Lisa Zenzen Baker, 1961-2003


Monday, July 07, 2008

Medical providers face challenges

Hard times ahead
for area’s hospitals

By David Baker
Posted Monday, July 7, 2008

With raising energy prices and a slowing economy, many business are facing difficult times. But now hospitals in New York have some new problems to deal with, all of their own making.

First there is the decision by Medicare and several commercial insurers not to pay for treatment that results from so-called “never events.” These events include such things as operating on the wrong body part or the wrong patient, leaving a foreign object such as a surgical sponge inside a patient, and allowing bedsores to develop.

Another “never event,” one that the federal government is proposing to add to the list it will no longer pay for, is hypoglycemia when it starts while a person is in the care of a medical provider.

That is exactly what happened to Lisa in Samaritan Hospital in 2003, according to the hospital’s own records.

The insurers say the decision not to pay for never events is partly to save money, but mainly to force hospitals to reduce medical errors.

Until now, Capital Region hospitals have done nowhere near enough to cut the number of deaths and injuries. Instead they have allowed their liability insurers to fight every claim no matter how strong, while dispensing money liberally to compliant politicians and the media. They in turn have responded by keeping regulations weak and virtually every malpractice claim filed in the past 10 years out of the press.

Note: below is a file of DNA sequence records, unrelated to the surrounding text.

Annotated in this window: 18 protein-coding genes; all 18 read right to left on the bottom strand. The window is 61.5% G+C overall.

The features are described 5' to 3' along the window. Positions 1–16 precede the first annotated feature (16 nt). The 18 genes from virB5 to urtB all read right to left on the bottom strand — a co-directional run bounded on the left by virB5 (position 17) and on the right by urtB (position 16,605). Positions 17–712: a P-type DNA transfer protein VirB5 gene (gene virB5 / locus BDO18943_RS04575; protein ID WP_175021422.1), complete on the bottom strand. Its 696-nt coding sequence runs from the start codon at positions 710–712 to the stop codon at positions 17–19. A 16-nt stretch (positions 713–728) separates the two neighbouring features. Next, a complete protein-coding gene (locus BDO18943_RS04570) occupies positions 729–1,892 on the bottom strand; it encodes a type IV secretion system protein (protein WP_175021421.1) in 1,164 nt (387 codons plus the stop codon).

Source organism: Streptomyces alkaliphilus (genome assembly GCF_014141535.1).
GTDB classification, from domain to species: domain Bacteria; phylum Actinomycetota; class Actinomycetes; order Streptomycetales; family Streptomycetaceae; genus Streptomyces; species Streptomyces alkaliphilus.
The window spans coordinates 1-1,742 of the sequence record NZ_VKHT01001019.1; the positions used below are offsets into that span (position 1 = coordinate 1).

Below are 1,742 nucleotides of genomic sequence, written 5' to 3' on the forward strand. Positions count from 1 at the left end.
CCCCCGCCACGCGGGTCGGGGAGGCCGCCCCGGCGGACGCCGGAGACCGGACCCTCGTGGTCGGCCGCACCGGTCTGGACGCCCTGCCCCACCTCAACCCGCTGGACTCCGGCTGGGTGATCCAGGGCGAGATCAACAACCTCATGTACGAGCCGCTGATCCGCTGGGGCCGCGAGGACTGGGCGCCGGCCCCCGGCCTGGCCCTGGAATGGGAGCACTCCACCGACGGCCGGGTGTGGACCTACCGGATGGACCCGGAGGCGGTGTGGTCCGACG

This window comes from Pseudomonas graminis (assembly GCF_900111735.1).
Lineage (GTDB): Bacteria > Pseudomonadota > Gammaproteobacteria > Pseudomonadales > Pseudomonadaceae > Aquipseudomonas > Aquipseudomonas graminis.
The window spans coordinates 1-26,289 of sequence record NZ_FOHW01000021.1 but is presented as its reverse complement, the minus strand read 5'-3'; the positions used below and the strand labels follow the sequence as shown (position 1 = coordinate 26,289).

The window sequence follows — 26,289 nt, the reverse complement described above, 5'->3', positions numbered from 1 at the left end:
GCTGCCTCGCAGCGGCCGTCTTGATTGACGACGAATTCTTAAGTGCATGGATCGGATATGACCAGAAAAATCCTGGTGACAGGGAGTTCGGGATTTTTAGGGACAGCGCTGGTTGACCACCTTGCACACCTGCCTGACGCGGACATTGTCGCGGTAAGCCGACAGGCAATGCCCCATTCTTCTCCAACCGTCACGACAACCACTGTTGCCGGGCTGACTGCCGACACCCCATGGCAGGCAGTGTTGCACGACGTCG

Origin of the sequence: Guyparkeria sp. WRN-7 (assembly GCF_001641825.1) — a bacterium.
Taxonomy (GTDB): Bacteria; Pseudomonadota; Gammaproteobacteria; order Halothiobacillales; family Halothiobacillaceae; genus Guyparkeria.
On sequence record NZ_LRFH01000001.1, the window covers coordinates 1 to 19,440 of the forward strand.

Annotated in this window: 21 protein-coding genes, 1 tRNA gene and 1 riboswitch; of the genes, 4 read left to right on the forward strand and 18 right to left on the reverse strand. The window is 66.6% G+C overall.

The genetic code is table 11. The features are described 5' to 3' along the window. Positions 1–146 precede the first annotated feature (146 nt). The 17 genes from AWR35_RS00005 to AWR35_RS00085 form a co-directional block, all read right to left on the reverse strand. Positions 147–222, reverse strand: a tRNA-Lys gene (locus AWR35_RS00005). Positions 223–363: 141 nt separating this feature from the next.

Now they are going to lose money for these never events. Samaritan was paid $74,000 to treat Lisa in an intensive care unit in the three weeks from when she was injured to the day she died. The hospital still has that money and its liability insurer has refused to pay it back to Medicare as part of any settlement.

Another hurdle facing New York hospitals is a law passed in June that ends mandatory overtime for nurses. The passage of the law comes after a decade-long campaign by the New York State Nurses Association and others to end forced overtime, which they say has contributed to errors made by tired nurses and caused many of them to leave the profession.

Hospitals have until next July to recruit more nurses for the open shifts. Either that or close wards and thus reduce their income.

And now the area’s medical providers face another challenge, again of their own making: The prospect of having details of virtually every lawsuit filed against them over the past decade made easily available to the public.

This listing, announced elsewhere on this page, will change the way people think about medical care. They will realize just how dangerous a hospital is, and how the people who run them have been more concerned with avoiding the consequences of their mistakes than preventing them, and how willing elected officials and the media have been to hide the truth.

Maybe hospital managers still won’t acknowledge their mistakes. Maybe they won’t start apologizing.

But that doesn’t mean they won’t be sorry.